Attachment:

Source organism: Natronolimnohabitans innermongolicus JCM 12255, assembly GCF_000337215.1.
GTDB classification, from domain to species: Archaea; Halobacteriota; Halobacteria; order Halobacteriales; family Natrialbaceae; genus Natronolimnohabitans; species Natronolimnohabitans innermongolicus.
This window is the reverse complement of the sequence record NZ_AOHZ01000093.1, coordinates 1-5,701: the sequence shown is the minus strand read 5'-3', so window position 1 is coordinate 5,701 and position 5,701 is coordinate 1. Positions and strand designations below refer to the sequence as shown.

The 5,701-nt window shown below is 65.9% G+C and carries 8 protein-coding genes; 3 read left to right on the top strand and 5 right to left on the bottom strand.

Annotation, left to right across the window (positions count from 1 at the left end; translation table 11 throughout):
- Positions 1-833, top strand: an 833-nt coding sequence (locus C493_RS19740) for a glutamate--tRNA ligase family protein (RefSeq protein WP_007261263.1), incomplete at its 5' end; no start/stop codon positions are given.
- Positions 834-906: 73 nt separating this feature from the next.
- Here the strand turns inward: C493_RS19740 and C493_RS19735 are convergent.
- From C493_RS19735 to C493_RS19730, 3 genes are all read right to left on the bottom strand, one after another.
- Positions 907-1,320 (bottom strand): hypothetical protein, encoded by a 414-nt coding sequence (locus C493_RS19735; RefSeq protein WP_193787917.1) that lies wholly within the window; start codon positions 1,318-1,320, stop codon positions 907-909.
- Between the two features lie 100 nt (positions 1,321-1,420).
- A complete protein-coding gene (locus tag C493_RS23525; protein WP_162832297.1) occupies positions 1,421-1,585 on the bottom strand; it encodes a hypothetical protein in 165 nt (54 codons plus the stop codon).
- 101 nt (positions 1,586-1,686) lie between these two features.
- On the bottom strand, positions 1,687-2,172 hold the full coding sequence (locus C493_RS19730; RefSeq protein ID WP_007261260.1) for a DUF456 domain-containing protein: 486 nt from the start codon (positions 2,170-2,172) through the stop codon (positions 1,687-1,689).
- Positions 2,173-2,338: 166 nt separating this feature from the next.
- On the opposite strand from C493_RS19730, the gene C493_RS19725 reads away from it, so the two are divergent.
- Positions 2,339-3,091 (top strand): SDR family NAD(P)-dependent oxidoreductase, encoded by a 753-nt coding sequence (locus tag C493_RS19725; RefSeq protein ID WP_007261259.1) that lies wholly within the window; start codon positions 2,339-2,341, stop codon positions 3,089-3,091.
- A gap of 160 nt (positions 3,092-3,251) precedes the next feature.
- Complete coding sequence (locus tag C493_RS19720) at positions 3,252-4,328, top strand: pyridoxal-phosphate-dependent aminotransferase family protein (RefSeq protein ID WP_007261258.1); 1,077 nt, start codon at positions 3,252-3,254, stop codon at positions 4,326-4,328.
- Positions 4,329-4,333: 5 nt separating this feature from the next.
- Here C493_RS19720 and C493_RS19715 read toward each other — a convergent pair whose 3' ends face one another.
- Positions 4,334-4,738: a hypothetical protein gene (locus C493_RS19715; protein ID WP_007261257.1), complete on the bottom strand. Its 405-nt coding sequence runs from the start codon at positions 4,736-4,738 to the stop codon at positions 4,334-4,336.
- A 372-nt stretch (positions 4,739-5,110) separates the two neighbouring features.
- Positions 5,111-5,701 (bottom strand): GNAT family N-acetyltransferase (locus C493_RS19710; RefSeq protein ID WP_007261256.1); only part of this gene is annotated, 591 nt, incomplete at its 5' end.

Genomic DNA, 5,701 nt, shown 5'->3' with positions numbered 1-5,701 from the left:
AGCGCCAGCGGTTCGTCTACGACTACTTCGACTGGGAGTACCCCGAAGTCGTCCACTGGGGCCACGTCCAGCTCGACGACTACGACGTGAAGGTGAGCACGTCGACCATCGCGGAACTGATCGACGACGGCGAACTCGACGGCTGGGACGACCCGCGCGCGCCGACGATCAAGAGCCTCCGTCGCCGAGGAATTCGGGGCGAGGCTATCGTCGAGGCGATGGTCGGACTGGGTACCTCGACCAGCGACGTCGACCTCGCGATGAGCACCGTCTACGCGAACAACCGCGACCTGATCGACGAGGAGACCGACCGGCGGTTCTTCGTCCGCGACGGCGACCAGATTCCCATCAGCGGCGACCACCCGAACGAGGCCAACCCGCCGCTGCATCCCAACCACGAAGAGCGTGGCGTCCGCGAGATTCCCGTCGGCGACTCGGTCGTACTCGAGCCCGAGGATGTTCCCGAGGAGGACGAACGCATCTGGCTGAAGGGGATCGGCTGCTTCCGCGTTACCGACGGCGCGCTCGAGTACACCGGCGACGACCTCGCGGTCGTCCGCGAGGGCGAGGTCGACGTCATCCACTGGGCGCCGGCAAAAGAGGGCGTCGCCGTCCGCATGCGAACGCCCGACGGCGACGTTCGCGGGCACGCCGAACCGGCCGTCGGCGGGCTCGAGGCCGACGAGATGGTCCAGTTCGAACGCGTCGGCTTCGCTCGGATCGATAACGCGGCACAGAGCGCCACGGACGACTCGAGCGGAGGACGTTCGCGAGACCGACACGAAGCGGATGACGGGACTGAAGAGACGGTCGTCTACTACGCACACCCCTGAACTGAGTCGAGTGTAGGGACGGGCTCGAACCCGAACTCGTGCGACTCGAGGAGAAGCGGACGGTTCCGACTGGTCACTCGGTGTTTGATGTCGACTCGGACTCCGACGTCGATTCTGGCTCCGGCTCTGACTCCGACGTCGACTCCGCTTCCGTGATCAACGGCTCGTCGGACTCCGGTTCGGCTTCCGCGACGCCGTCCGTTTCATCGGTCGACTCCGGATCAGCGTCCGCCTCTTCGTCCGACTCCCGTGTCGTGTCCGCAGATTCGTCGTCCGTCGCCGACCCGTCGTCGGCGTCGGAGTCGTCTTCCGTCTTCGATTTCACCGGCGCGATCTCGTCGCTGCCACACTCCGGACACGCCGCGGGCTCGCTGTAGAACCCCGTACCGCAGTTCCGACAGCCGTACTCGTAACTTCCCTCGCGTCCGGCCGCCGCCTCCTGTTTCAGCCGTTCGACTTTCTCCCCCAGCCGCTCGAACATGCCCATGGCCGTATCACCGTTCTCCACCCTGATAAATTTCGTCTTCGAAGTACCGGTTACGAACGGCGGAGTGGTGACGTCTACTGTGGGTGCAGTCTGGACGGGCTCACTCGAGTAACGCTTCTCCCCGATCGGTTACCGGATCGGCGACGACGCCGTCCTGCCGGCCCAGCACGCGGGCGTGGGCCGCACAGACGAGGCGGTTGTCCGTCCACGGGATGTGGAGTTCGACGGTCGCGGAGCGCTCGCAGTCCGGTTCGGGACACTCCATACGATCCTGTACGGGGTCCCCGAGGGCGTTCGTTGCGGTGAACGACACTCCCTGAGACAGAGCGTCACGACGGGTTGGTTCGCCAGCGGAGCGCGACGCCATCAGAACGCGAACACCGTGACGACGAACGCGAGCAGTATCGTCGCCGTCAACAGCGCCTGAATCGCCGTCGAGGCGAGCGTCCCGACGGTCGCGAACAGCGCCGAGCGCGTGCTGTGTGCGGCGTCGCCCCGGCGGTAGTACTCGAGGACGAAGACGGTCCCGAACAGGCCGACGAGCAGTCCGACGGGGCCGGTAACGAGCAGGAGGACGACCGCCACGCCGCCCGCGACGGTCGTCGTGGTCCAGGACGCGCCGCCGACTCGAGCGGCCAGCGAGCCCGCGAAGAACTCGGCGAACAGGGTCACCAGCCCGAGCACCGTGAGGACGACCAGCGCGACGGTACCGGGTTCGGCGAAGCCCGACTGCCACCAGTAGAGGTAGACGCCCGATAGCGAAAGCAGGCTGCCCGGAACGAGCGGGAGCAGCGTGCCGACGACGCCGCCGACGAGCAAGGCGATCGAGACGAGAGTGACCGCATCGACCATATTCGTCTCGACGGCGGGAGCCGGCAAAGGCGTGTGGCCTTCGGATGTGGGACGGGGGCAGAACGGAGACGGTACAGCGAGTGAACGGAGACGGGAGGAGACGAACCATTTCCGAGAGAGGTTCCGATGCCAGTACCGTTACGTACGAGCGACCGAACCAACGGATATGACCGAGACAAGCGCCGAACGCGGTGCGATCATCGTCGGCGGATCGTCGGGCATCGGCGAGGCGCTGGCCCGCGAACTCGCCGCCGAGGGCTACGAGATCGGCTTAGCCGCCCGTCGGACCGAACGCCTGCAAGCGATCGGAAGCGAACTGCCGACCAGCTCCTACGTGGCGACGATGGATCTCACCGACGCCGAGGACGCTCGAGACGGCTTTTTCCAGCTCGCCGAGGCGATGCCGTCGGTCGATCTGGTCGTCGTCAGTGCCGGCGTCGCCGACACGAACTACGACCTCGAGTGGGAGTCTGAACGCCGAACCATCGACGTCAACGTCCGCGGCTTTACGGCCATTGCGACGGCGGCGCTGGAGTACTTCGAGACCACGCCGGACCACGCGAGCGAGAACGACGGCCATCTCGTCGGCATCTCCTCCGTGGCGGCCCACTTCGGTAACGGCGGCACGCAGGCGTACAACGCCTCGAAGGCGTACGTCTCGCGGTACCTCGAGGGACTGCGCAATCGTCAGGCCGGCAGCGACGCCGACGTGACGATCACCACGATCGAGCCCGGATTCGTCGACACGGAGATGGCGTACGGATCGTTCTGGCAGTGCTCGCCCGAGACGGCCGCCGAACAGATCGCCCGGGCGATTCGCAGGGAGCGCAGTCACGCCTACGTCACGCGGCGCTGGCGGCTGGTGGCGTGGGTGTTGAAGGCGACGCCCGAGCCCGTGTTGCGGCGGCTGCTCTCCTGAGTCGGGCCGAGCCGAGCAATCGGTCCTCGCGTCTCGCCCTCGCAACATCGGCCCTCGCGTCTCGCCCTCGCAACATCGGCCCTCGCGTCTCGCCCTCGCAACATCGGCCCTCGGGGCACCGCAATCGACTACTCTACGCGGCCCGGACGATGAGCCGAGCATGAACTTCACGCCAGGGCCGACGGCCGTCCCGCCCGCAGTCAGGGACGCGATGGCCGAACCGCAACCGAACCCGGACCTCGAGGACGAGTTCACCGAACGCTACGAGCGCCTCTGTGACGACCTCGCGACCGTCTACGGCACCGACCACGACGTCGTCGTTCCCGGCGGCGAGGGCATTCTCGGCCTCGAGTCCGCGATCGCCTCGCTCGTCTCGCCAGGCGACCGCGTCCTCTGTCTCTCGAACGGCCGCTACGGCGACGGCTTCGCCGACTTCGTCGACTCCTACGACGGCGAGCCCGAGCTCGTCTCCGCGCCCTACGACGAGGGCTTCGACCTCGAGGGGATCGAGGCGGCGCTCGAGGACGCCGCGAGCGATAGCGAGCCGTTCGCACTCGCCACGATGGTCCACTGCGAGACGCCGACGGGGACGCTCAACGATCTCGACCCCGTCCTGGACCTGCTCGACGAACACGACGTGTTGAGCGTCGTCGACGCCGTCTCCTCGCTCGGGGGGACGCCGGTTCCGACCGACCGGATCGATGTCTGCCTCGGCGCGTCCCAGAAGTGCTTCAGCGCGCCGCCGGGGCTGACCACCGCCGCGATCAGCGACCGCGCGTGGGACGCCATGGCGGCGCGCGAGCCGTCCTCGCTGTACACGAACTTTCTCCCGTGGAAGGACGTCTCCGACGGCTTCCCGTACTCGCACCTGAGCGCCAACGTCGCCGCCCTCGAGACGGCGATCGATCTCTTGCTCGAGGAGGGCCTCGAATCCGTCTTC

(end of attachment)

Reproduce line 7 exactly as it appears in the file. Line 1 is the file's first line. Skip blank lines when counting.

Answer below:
- Positions 834-906: 73 nt separating this feature from the next.